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What’s a health halo?

Have you ever heard or seen these words before? Perhaps on your favorite products in the store, in advertisements, or on menu boards? If so, it might be a health halo:

  • “Organic”
  • “Natural”
  • “Sugar-Free”
  • “Free Range”
  • “Grass-Fed”
  • “Made with REAL Fruit”
  • “Locally Grown”
  • “Fresh”
  • “No antibiotics”
  • “Hand Cut”

Grocery Shopping in the Produce SectionHow it works

Walking through your local grocery store, you’ll come across so many products that you may not realize have special buzzwords designed specifically to attract you to them. They give you this idea, deep in your subconscious, that what you are buying is healthy. This is sometimes referred to as a “health halo.” These buzzwords let you know there is no need to look any further. They do their best to keep you from looking at that ACTUAL nutritional label on the back. Over the last few years, I’ve learned that there is a massive difference in what people perceive as healthy and what is truly healthy.

Think of the typical fast food chicken sandwich as an example. The company selling them might say they are “Free Range, Organic, No Antibiotics, Hand Cut” chicken fillets. This doesn’t mean that when you fry them in oil, slather them with barbeque sauce and mayo, and top ‘em with a big white bun that they are still healthy eating. But that’s what good marketing does. It gives this fried food a “health halo.”

Variety of Milk in Grocery StoreDefining the health halo effect

So, the “health halo” effect can be summed up like this: one’s tendency to overestimate the healthfulness of something because of a single claim or attribute. Think of when a food says it’s “low calorie” or “low fat.” These two factors are often confused, and result in someone eating too much of that food and taking on way more calories than they thought they would. Many people believe that these terms mean the foods are more nutritious and healthier for you than others. An example of this might be the term “natural,” generally meaning the product was processed at a minimum. So what? Minimally processed sugar… is still sugar. “Hand Cut” fries are another example. Yes, they may be hand cut from fresh potatoes and not pre-formed and frozen, but are they still deep-fried in vegetable oil?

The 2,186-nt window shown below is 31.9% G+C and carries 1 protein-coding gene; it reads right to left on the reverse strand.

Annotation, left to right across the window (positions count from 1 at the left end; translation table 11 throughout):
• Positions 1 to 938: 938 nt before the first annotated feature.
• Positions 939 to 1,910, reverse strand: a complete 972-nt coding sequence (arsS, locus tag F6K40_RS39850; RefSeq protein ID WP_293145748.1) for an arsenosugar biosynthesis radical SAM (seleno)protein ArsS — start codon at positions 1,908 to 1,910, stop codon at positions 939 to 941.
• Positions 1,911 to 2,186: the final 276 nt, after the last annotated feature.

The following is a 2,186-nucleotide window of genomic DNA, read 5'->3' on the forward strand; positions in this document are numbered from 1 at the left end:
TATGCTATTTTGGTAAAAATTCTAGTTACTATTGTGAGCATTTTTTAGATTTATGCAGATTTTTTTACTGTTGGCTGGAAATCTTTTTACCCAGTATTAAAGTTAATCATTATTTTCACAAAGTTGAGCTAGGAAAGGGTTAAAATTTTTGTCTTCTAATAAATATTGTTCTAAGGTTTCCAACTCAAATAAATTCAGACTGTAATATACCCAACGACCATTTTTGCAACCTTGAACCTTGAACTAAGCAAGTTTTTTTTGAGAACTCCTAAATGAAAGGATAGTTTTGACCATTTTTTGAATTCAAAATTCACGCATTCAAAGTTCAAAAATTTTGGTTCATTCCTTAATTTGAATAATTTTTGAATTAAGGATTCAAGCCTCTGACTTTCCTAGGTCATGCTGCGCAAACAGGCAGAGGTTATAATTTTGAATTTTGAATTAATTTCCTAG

In other words, the health halo, when it succeeds in its mission, gives us permission to eat more than we would have otherwise. We feel less guilty if the product was promoted as “low calorie,” “grass-fed,” or “locally grown.”

Seeing the health halo effect in action

If you take the time to wander around your local grocery store you’ll find plenty more. Simply go down the beverage aisle! I’m confident you will find many super high calorie, sugar-filled drinks that are flavored with all kinds of “natural” ingredients: vitamins, minerals, vibrant colors (and even, of course, the sugar itself) that make many promises for your health and well-being. All of this is packaged with edgy taglines and fancy imagery… not to mention a higher price. Personally, I’ll settle for water.

Nutrition Facts

Avoiding the health halo effect

How do you make healthy choices and avoid falling into the health halo trap? Truth is, we’re all vulnerable. We want — well, at least I know I do — to eat delicious, unhealthy food. (At least, on occasion.) We can be easily tricked into believing those “organic” and “locally grown” ingredients make the huge cheesy pizza we’re about to eat seem less bad for us… especially in a moment of craving, or when the smell wafts over to us.

  • My number one recommendation: don’t let your guard down when you see terms that “sound healthy” and focus on the facts in the nutrition label. Just because the food says it’s low in fat or sugar does not automatically make it healthier than other choices. Once you look a little deeper and check the actual nutritional information, you may find a different reality there.
  • My number two recommendation: Pay attention to serving sizes. Perhaps the food is “only 100 calories per serving!” but a serving is pathetically small. I think we’ve all seen this before, too — how often do we only have one-third of our bottled beverage just because that’s a proper serving?

As you move forward with your investment in personal health, make sure to avoid these kinds of tricks — your future well-being depends on it!

December 2019

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